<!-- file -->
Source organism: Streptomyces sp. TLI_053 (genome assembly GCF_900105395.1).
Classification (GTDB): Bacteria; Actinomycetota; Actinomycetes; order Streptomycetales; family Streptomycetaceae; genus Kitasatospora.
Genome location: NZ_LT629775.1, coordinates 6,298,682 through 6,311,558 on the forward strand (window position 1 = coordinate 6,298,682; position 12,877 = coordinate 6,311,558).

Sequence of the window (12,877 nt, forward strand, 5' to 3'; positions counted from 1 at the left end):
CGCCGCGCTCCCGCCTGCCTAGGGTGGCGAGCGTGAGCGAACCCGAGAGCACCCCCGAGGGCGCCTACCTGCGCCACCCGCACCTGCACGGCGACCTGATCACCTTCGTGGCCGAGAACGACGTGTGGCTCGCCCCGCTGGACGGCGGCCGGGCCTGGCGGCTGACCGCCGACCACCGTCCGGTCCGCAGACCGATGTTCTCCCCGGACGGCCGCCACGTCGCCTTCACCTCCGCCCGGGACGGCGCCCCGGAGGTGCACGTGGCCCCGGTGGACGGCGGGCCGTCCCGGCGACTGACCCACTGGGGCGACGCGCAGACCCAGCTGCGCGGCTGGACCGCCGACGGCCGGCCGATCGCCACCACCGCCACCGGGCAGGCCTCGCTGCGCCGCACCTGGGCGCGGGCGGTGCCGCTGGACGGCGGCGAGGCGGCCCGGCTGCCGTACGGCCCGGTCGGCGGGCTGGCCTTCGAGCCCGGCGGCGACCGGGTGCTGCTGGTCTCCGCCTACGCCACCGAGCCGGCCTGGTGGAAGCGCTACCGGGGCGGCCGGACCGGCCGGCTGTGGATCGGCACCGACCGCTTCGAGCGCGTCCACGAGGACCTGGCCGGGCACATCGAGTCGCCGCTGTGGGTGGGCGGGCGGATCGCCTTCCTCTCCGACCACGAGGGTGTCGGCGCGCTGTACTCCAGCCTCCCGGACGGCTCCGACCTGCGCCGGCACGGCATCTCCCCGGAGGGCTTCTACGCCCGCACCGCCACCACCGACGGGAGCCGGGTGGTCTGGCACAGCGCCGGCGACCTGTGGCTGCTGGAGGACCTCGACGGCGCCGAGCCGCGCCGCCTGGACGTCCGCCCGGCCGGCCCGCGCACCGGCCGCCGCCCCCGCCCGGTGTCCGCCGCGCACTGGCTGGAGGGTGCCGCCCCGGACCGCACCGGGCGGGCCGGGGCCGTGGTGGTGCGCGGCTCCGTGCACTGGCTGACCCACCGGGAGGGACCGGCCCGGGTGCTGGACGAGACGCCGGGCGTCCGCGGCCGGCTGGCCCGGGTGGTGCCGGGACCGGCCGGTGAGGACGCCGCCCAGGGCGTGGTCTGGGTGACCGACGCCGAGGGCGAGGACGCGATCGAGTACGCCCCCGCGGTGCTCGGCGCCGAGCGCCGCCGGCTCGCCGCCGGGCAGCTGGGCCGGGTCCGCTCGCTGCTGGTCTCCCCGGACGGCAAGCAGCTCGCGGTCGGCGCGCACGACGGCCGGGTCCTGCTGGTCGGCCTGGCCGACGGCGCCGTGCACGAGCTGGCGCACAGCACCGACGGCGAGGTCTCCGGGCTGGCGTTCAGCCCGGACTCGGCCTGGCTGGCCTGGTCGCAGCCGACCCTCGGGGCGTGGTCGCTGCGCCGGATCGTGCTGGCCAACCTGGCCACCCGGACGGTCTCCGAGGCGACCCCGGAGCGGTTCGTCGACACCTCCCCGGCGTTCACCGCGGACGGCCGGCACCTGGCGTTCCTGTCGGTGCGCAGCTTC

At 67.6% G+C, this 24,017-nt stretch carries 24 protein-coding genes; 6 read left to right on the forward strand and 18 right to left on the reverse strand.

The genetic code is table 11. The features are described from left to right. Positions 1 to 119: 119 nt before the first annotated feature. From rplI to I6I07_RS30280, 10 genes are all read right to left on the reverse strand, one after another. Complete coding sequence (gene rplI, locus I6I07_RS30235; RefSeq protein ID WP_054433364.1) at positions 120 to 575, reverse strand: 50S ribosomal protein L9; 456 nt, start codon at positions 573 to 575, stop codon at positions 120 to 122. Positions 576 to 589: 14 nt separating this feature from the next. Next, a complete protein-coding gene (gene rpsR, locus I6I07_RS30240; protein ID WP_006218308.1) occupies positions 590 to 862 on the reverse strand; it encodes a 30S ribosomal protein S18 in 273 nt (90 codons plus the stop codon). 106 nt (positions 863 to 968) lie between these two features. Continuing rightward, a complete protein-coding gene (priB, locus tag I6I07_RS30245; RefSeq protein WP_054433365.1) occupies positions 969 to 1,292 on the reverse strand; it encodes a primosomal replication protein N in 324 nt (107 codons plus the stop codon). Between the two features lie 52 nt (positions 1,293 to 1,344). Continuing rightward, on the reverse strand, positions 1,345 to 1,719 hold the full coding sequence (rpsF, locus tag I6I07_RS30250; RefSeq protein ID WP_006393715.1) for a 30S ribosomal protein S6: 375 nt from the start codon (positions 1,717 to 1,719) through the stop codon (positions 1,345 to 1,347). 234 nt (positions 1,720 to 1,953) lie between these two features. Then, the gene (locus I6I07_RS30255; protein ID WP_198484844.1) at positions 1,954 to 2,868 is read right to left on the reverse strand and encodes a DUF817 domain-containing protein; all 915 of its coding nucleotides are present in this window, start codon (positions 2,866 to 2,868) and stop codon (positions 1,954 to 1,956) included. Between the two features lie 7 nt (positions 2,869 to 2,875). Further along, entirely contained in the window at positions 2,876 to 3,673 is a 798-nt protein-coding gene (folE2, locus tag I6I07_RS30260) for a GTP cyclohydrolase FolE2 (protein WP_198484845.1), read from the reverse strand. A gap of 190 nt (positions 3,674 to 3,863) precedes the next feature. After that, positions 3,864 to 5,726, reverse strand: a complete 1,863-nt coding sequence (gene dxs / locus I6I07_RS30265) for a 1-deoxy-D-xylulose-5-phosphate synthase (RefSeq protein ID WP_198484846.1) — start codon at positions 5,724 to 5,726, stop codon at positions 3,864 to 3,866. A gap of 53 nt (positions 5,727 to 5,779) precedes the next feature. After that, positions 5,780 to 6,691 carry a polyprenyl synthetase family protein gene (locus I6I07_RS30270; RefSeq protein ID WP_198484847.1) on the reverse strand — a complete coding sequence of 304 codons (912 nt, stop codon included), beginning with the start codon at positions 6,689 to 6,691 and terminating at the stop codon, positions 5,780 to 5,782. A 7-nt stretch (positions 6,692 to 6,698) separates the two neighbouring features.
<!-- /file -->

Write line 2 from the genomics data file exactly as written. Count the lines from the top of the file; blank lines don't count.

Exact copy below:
Classification (GTDB): Bacteria; Actinomycetota; Actinomycetes; order Streptomycetales; family Streptomycetaceae; genus Kitasatospora.